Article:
As we celebrated our nation’s 56th National Day on 9th August, the new Intergovernmental Panel on Climate Change (IPCC) report was published. Titled “AR6 Climate Change 2021: The Physical Science Basis”, the report indicates new insights for all regions and countries in the world, including Singapore, with regards to climate change. Amidst the atmosphere of country pride and gratitude for 56 years of growth and success as a nation, we were also presented with new challenges that we need to prepare this nation for. According to UN Secretary-General António Guterres, the recently published IPCC report was “a code red for humanity” as it confirmed that we are observing unprecedented changes in the Earth’s climate “in every region and across the whole climate system”.
The IPCC report warns that should planet-warming emissions not come down to net-zero by around 2050, there will be more punishing heatwaves, severe coastal flooding events, and bouts of heavier rain. In Singapore that would mean even higher temperatures in the coming decades according to the Centre for Climate Research Singapore. This raise in temperature can be especially uncomfortable and undesirable for both humans and wildlife due to Singapore’s humid environment, as humidity can magnify thermal discomfort.
With regards to sea level rise, a topic critical to low-lying coastal regions like Singapore, the IPCC report states that “extreme sea level events that occurred once per century in the recent past are projected to occur at least annually at more than half of all tide gauge locations by 2100”. Beyond that, severe heat waves which used to happen only once every 50 years have become 5 times more frequent, occurring approximately once a decade. Tropical cyclones are also getting stronger, severe droughts are happening 1.7 times as often, and fire seasons are increasing in duration and intensity.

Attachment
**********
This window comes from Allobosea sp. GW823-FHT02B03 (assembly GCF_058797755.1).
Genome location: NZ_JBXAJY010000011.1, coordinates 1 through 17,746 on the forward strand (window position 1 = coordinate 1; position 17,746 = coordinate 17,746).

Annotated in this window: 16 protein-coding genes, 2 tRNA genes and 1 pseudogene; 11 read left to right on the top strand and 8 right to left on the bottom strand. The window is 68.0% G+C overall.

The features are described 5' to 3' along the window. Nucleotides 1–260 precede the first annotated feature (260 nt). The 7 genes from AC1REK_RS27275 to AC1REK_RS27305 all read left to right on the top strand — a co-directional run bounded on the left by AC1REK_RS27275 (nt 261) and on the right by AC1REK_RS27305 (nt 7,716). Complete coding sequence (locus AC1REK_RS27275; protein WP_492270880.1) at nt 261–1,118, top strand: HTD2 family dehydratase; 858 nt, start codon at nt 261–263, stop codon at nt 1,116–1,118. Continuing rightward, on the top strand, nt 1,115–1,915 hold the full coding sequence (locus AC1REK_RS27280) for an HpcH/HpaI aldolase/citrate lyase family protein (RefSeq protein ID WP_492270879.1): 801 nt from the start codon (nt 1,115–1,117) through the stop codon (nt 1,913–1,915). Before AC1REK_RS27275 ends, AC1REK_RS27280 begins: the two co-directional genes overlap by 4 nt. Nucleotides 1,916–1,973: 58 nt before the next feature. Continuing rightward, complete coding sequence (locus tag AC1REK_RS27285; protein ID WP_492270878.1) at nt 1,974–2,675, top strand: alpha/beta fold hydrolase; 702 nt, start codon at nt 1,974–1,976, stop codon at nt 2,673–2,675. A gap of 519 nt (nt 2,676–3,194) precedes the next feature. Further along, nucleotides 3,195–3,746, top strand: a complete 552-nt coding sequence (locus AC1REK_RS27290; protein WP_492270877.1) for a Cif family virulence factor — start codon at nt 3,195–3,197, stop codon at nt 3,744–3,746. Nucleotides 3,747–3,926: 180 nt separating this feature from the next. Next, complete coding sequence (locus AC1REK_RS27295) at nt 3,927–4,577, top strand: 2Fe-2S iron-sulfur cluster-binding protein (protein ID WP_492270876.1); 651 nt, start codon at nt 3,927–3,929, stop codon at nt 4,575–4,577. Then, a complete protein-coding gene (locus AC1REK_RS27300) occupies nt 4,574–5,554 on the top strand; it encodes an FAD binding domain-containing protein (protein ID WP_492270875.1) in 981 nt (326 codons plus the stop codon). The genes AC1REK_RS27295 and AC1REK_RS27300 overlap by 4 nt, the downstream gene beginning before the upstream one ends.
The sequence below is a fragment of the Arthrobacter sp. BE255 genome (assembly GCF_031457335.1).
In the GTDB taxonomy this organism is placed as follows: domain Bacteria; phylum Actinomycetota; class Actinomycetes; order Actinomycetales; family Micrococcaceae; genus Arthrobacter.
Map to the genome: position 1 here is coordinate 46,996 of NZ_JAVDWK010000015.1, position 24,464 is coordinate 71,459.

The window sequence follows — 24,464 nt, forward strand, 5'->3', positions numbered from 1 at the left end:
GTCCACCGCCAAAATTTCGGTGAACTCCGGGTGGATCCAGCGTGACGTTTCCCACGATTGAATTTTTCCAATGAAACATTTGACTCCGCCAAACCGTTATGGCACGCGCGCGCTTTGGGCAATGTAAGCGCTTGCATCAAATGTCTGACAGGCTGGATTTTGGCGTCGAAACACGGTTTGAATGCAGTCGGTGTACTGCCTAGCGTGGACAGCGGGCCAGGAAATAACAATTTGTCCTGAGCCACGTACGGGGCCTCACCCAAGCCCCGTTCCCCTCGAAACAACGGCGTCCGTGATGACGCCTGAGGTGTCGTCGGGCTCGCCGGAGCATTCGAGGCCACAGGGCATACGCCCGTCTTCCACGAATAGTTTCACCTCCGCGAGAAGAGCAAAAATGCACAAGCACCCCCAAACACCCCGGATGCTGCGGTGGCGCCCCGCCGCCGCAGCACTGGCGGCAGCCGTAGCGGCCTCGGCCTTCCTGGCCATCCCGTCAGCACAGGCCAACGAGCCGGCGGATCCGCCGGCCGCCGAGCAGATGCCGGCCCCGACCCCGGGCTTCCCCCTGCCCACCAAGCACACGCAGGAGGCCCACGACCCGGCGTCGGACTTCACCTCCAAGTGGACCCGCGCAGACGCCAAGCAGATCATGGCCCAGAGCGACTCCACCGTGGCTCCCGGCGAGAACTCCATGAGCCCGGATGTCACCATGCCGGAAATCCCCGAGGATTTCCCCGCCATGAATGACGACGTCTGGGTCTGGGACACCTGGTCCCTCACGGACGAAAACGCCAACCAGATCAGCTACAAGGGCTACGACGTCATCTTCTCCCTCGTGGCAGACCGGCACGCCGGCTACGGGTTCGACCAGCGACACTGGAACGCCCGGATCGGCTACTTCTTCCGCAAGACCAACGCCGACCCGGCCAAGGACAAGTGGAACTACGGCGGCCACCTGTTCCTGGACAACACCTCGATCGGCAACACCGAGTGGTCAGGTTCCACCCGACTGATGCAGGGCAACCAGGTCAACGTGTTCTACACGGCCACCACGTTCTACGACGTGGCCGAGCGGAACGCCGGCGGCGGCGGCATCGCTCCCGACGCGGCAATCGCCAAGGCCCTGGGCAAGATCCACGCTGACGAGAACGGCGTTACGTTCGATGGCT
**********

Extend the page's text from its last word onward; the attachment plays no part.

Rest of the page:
While the report may spell out severe consequences of climate change in the near future, we must not lose heart in doing our part to protect the collective future of our planet and our lives in the long run. Despite the IPCC report acknowledging that irreversible changes have been done to some of our planets’ systems, others can be slowed and even halted by limited warming, especially if all nations do their part in limiting large-scale greenhouse gas emissions to reach net-zero emissions by 2050 or earlier if viable. In Singapore, the government has started taking steps to build our city’s resilience to impending impacts of climate change, including planned feasibility and environmental studies for the protection of our coastline to rising sea levels and associated impacts.
At TEMBUSU Asia, we provide services to help businesses and corporations begin their sustainability journey towards carbon neutrality through reducing their carbon footprints and carbon offsetting. With our efforts, we hope to play our part in guiding and advising clients towards a low-carbon path that is viable for business operations and continual development as part of our efforts in fulfilling SDG 13: Climate Action.